Students must complete a total of 36 graduate credit hours, with at least one 3-credit hour course in five of the eight topics. At least 21 of the 36 credit hours must be mathematics graduate courses. This includes 400-level courses that carry graduate credit. Those courses are assigned to topics by the director of graduate studies. At most 6 credit hours of other undergraduate mathematics courses at the 300-level or above may count towards the 36 credit hours, but they require consent of the director of graduate studies.

In addition to these 6 credit hours of undergraduate mathematics courses, M391 can also count towards the 36 credit hours.

**Doctor of Philosophy Degree**

**Course Requirements**

The following course requirements are designed to provide the broad background needed for the successful pursuit of research leading to the dissertation. Students must complete 36 credit hours in mathematics at the 500, 600, or 700 level, excluding M551, M553, M555, M556, M595-M596, and M599, and, in addition, must complete 2 credit hours in M599. Their program of study will depend upon their background and interests. Students should formulate a program in consultation with their faculty advisor.

Reading courses may not be used to satisfy the requirements of these options unless they are specifically approved by the director of graduate studies. A dissertation is required.

**Field of Research (Major Area)**

The field of research or topic of the major will be one of the topics listed above, or will be listed as Pure Mathematics or Applied Mathematics and Computation, with approval of the advisor and the director of graduate studies.

**Breadth Requirements**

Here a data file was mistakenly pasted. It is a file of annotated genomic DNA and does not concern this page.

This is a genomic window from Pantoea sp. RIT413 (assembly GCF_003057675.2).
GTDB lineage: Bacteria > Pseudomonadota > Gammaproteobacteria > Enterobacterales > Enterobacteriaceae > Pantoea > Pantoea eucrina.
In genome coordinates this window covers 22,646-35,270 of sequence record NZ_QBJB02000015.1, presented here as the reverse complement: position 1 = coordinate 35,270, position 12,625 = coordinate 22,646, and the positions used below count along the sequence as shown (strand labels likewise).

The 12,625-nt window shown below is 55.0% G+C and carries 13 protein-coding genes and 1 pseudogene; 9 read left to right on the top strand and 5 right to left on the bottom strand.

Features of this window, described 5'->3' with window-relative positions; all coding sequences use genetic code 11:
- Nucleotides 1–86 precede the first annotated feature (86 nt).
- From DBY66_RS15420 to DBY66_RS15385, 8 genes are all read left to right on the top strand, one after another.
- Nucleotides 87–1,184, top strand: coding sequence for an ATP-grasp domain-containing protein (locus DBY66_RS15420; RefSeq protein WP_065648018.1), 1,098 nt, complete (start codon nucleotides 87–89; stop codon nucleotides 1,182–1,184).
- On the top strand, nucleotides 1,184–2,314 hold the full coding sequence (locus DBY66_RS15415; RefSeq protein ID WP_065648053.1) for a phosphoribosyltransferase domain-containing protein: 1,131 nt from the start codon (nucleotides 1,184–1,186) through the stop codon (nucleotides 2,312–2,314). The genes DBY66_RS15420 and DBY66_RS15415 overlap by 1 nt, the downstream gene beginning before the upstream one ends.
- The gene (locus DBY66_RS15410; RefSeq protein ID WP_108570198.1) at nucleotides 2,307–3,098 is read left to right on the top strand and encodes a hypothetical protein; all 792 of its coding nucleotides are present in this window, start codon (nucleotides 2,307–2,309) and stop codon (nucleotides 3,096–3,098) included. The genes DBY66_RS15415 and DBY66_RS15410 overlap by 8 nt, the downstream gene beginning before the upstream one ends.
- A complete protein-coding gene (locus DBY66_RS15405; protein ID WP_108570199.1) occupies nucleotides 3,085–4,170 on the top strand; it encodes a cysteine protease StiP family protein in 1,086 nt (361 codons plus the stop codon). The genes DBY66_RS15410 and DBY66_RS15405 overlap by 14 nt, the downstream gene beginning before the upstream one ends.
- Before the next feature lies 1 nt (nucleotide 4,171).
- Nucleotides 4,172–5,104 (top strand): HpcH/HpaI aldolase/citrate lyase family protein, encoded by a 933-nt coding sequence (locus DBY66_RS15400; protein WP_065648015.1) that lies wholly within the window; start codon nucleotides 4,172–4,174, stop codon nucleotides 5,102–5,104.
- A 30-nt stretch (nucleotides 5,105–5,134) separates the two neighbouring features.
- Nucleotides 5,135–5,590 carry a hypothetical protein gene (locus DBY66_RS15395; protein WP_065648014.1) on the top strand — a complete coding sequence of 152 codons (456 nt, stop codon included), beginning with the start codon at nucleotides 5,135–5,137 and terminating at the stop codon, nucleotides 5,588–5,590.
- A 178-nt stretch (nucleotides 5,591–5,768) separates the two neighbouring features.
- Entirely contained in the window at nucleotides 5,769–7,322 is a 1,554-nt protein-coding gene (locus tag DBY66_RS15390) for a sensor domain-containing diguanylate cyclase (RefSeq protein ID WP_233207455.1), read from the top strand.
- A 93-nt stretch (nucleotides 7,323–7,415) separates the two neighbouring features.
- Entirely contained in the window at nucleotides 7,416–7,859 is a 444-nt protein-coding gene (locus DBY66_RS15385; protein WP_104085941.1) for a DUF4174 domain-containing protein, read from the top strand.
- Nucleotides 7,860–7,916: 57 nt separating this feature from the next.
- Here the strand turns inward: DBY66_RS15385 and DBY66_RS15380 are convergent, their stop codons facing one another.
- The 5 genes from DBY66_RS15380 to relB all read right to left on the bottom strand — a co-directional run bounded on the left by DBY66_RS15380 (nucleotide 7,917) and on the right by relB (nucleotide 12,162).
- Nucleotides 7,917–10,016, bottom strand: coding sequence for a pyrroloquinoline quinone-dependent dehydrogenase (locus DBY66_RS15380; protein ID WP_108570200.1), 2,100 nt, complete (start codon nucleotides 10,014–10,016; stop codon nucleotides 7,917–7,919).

Students must complete 24 credit hours from the core courses, with 6 hours in each of at least four different topics. With the permission of the director of graduate studies, core courses can be substituted by more advanced courses within the same topic.

One of the topics covered must be in the major area.

**Minor**

A Ph.D. student must complete a minor in mathematics, or in some other department. If the student chooses to minor in another department, she or he must satisfy that department’s requirements as described in the University Graduate School Bulletin and have that department notify the Department of Mathematics Graduate Office that she or he has done so.

To complete a minor in mathematics itself, the student must complete 9 credit hours of courses in one of the topics above, except the Outside topic. This topic must also be different from that of the Major (Field of Research), and the courses used to cover the Minor must be different from those used to cover the breadth requirements. The chosen topic will then be the topic of the minor. Alternatively, it can be listed as Pure Mathematics or Applied Mathematics and Computation, with approval of the advisor and the director of graduate studies.